In The Realm Of Yamaraja





There was a Brahman, a religious man and fond in his affections

but without deep wisdom. He had a son of great promise, who, when

seven years old, was struck with a fatal disease and died. The

unfortunate father was unable to control himself; he threw

himself upon the corpse and lay there as one dead.



The relatives came and buried the dead child and when the father

came to himself, he was so immoderate in his grief that he

behaved like an insane person. He no longer gave way to tears but

wandered about asking for the residence of Yamaraja, the king of

death, humbly to beg of him that his child might be allowed to

return to life.



Having arrived at a great Brahman temple the sad father went

through certain religious rites and fell asleep. While wandering

on in his dream he came to a deep mountain pass where he met a

number of samanas who had acquired supreme wisdom. "Kind sirs,"

he said, "can you not tell me where the residence of Yamaraja

is?" And they asked him, "Good friend, why wouldst thou know?"

Whereupon he told them his sad story and explained his

intentions. Pitying his self-delusion, the samanas said: "No

mortal man can reach the place where Yama reigns, but some four

hundred miles westward lies a great city in which many good

spirits live; every eighth day of the month Yama visits the

place, and there mayst thou see him who is the King of Death and

ask him for a boon."



The Brahman rejoicing at the news went to the city and found it

as the samanas had told him. He was admitted to the dread

presence of Yama, the King of Death, who, on hearing his request,

said: "Thy son now lives in the eastern garden where he is

disporting himself; go there and ask him to follow thee."



Said the happy father: "How does it happen that my son, without

having performed one good work, is now living in paradise?"

Yamaraja replied: "He has obtained celestial happiness not for

performing good deeds, but because he died in faith and in love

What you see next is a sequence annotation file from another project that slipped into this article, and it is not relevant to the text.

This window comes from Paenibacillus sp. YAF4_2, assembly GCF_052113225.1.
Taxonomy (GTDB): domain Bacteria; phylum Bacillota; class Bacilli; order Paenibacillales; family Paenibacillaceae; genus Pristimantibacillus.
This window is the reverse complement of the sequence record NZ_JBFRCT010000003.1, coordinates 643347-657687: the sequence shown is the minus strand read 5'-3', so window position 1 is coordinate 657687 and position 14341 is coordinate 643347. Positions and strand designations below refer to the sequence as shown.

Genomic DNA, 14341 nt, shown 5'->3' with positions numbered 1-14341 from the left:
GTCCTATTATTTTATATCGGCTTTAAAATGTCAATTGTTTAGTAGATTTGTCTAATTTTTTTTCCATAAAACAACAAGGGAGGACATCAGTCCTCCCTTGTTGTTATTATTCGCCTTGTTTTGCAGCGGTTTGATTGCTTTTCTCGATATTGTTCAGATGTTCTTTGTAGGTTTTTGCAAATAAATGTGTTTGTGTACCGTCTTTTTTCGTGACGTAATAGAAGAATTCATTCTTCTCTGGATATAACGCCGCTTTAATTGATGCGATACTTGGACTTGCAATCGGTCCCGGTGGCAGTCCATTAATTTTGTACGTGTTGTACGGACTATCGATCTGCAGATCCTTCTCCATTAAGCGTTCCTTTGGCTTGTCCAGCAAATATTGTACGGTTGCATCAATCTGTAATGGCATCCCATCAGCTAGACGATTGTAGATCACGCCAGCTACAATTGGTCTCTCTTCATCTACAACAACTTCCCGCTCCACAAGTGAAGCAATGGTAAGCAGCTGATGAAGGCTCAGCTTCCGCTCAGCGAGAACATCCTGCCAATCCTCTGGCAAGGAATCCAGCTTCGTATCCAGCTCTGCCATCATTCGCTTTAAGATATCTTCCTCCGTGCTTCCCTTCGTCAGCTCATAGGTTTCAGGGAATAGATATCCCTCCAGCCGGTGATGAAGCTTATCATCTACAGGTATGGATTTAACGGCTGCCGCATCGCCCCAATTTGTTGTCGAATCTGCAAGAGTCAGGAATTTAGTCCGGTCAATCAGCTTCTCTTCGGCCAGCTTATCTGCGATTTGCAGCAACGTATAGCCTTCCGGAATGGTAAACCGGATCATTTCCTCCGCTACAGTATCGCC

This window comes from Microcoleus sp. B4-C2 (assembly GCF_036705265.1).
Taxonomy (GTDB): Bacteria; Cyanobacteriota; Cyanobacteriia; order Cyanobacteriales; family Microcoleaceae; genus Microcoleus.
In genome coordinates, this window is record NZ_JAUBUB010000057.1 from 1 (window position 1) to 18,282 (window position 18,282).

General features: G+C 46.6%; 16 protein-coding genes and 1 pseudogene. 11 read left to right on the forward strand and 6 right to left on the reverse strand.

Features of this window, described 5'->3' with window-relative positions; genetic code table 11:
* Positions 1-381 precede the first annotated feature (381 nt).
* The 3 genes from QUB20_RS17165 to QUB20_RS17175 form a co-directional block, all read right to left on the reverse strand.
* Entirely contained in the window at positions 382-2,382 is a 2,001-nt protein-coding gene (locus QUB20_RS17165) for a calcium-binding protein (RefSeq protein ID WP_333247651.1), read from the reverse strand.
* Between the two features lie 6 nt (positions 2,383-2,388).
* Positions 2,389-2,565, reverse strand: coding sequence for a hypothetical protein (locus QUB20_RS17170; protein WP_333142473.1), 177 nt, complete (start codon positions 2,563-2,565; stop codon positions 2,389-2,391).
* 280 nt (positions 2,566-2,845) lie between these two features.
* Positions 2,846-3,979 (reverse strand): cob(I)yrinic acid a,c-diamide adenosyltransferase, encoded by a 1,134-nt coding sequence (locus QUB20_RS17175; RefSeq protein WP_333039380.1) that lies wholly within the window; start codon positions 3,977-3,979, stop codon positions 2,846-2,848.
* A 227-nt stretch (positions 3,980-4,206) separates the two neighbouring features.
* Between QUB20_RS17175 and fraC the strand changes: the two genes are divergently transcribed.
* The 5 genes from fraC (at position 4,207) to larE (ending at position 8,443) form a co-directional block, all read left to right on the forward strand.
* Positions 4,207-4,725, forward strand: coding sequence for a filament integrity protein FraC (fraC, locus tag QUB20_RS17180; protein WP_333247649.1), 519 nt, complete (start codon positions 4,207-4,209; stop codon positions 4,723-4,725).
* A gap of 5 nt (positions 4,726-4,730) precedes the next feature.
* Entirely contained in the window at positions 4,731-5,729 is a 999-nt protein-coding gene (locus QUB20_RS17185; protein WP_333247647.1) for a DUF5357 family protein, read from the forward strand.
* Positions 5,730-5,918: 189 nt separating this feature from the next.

to the Lord and Master, the most glorious Buddha. The Buddha

says: 'The heart of love and faith spreads as it were a

beneficent shade from the world of men to the world of gods.'

This glorious utterance is like the stamp of a lung's seal upon a

royal edict."



The happy father hastened to the place and saw his beloved child

playing with other children, all transfigured by the peace of the

blissful existence of a heavenly life. He ran up to his boy and

cried with tears running down his cheeks: "My son, my son, dost

thou not remember me, thy father who watched over thee with

loving care and tended thee in thy sickness? Return home with me

to the land of the living." But the boy, while struggling to go

back to his playmates, upbraided him for using such strange

expressions as father and son. "In my present state," he said, "I

know no such words, for I am free from delusion."



On this, the Brahman departed, and when he woke from his dream he

bethought himself of the Blessed Master of mankind, the great

Buddha, and resolved to go to him, lay bare his grief, and seek

consolation.



Having arrived at the Jetavana, the Brahman told his story and

how his boy had refused to recognize him and to go home with him.



And the World-honored One said: "Truly thou art deluded. When man

dies the body is dissolved into its elements, but the spirit is

not entombed. It leads a higher mode of life in which all the

relative terms of father, son, wife, mother, are at an end, just

as a guest who leaves his lodging has done with it, as though it

were a thing of the past. Men concern themselves most about that

which passes away; but the end of life quickly comes as a burning

torrent sweeping away the transient in a moment. They are like a

blind man set to look after a burning lamp. A wise man,

understanding the transiency of worldly relations, destroys the

cause of grief, and escapes from the seething whirlpool of

sorrow. Religious wisdom lifts a man above the pleasures and

pains of the world and gives him peace everlasting."



The Brahman asked the permission of the Blessed One to enter the

community of his bhikkhus, so as to acquire that heavenly wisdom

which alone can give comfort to an afflicted heart.





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